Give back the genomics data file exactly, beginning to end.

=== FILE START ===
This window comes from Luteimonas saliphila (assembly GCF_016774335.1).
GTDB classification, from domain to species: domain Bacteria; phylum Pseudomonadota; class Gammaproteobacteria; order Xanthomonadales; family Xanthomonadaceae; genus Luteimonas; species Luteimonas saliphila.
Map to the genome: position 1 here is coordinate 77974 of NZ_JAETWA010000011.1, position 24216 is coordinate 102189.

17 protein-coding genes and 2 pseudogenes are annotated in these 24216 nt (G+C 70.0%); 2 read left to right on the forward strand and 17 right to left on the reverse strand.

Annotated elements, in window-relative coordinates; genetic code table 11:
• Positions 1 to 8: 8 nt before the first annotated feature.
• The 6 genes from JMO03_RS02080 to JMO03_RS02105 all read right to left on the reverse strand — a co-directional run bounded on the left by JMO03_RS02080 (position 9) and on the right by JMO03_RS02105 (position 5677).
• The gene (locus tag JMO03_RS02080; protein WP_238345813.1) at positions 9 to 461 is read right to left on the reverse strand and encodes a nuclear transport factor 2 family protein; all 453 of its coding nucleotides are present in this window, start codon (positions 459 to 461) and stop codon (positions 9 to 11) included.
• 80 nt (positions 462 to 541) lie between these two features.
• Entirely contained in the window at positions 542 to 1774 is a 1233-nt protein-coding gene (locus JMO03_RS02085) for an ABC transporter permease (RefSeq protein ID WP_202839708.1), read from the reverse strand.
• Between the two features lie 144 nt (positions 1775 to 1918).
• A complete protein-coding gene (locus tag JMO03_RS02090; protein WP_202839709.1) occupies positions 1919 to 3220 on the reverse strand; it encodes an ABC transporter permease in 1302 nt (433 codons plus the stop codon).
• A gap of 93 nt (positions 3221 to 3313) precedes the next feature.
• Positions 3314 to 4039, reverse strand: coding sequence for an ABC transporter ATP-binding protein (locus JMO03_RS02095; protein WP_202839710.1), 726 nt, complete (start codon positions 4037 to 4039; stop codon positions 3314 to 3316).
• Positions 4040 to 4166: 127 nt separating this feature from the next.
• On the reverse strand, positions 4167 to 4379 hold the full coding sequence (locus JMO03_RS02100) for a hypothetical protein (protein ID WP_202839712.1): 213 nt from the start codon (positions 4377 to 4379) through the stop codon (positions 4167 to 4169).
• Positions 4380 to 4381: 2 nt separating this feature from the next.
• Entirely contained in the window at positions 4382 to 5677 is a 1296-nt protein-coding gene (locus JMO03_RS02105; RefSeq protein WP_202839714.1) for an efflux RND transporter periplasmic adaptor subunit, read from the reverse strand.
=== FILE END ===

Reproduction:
This window comes from Luteimonas saliphila (assembly GCF_016774335.1).
GTDB classification, from domain to species: domain Bacteria; phylum Pseudomonadota; class Gammaproteobacteria; order Xanthomonadales; family Xanthomonadaceae; genus Luteimonas; species Luteimonas saliphila.
Map to the genome: position 1 here is coordinate 77974 of NZ_JAETWA010000011.1, position 24216 is coordinate 102189.

17 protein-coding genes and 2 pseudogenes are annotated in these 24216 nt (G+C 70.0%); 2 read left to right on the forward strand and 17 right to left on the reverse strand.

Annotated elements, in window-relative coordinates; genetic code table 11:
• Positions 1 to 8: 8 nt before the first annotated feature.
• The 6 genes from JMO03_RS02080 to JMO03_RS02105 all read right to left on the reverse strand — a co-directional run bounded on the left by JMO03_RS02080 (position 9) and on the right by JMO03_RS02105 (position 5677).
• The gene (locus tag JMO03_RS02080; protein WP_238345813.1) at positions 9 to 461 is read right to left on the reverse strand and encodes a nuclear transport factor 2 family protein; all 453 of its coding nucleotides are present in this window, start codon (positions 459 to 461) and stop codon (positions 9 to 11) included.
• 80 nt (positions 462 to 541) lie between these two features.
• Entirely contained in the window at positions 542 to 1774 is a 1233-nt protein-coding gene (locus JMO03_RS02085) for an ABC transporter permease (RefSeq protein ID WP_202839708.1), read from the reverse strand.
• Between the two features lie 144 nt (positions 1775 to 1918).
• A complete protein-coding gene (locus tag JMO03_RS02090; protein WP_202839709.1) occupies positions 1919 to 3220 on the reverse strand; it encodes an ABC transporter permease in 1302 nt (433 codons plus the stop codon).
• A gap of 93 nt (positions 3221 to 3313) precedes the next feature.
• Positions 3314 to 4039, reverse strand: coding sequence for an ABC transporter ATP-binding protein (locus JMO03_RS02095; protein WP_202839710.1), 726 nt, complete (start codon positions 4037 to 4039; stop codon positions 3314 to 3316).
• Positions 4040 to 4166: 127 nt separating this feature from the next.
• On the reverse strand, positions 4167 to 4379 hold the full coding sequence (locus JMO03_RS02100) for a hypothetical protein (protein ID WP_202839712.1): 213 nt from the start codon (positions 4377 to 4379) through the stop codon (positions 4167 to 4169).
• Positions 4380 to 4381: 2 nt separating this feature from the next.
• Entirely contained in the window at positions 4382 to 5677 is a 1296-nt protein-coding gene (locus JMO03_RS02105; RefSeq protein WP_202839714.1) for an efflux RND transporter periplasmic adaptor subunit, read from the reverse strand.